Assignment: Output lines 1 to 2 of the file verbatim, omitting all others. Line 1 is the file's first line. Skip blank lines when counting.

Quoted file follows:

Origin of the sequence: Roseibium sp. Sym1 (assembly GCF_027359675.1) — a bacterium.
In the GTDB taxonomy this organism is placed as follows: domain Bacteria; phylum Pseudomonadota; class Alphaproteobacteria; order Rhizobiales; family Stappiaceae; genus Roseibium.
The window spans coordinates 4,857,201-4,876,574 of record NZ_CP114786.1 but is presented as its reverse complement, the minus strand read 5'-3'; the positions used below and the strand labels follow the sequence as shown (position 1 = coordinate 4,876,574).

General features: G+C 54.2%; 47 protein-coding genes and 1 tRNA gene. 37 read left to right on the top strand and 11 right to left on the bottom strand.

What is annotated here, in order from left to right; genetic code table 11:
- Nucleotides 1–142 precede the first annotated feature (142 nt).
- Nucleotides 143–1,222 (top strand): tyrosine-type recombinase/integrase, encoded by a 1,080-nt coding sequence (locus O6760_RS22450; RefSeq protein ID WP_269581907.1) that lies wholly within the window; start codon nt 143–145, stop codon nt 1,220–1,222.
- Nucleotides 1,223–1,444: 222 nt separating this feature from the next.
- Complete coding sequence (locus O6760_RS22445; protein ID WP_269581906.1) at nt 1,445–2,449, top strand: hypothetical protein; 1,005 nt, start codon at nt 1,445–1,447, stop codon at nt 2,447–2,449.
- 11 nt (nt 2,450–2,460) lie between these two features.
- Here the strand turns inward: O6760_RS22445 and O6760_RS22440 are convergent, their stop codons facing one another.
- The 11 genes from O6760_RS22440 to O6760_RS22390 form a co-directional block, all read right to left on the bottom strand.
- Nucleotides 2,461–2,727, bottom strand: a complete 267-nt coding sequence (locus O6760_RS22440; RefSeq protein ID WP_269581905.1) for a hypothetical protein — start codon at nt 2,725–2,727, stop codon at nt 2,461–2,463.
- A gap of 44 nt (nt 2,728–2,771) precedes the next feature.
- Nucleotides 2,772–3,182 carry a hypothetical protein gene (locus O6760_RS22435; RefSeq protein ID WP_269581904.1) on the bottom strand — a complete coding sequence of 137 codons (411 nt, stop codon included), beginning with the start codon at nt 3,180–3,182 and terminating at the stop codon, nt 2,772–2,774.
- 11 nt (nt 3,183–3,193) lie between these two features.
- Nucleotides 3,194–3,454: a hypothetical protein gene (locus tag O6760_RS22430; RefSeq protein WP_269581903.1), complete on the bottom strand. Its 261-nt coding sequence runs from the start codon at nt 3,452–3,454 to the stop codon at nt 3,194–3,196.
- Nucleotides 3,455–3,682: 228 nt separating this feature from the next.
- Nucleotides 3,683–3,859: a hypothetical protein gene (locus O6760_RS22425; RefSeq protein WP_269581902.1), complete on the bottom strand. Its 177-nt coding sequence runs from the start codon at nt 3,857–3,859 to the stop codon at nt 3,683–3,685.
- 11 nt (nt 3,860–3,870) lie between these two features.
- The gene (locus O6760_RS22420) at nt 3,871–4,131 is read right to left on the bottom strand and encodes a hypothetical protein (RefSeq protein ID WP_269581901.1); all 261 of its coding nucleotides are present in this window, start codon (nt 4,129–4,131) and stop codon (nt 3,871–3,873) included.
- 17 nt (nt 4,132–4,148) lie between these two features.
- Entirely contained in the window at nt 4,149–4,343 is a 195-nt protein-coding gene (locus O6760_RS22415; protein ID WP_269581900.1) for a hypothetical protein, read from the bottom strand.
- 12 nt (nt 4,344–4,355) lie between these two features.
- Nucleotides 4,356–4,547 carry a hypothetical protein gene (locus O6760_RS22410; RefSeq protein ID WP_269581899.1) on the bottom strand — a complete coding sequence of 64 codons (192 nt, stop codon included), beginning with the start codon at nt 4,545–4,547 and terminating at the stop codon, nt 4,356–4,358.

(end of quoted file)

Origin of the sequence: Roseibium sp. Sym1 (assembly GCF_027359675.1) — a bacterium.
In the GTDB taxonomy this organism is placed as follows: domain Bacteria; phylum Pseudomonadota; class Alphaproteobacteria; order Rhizobiales; family Stappiaceae; genus Roseibium.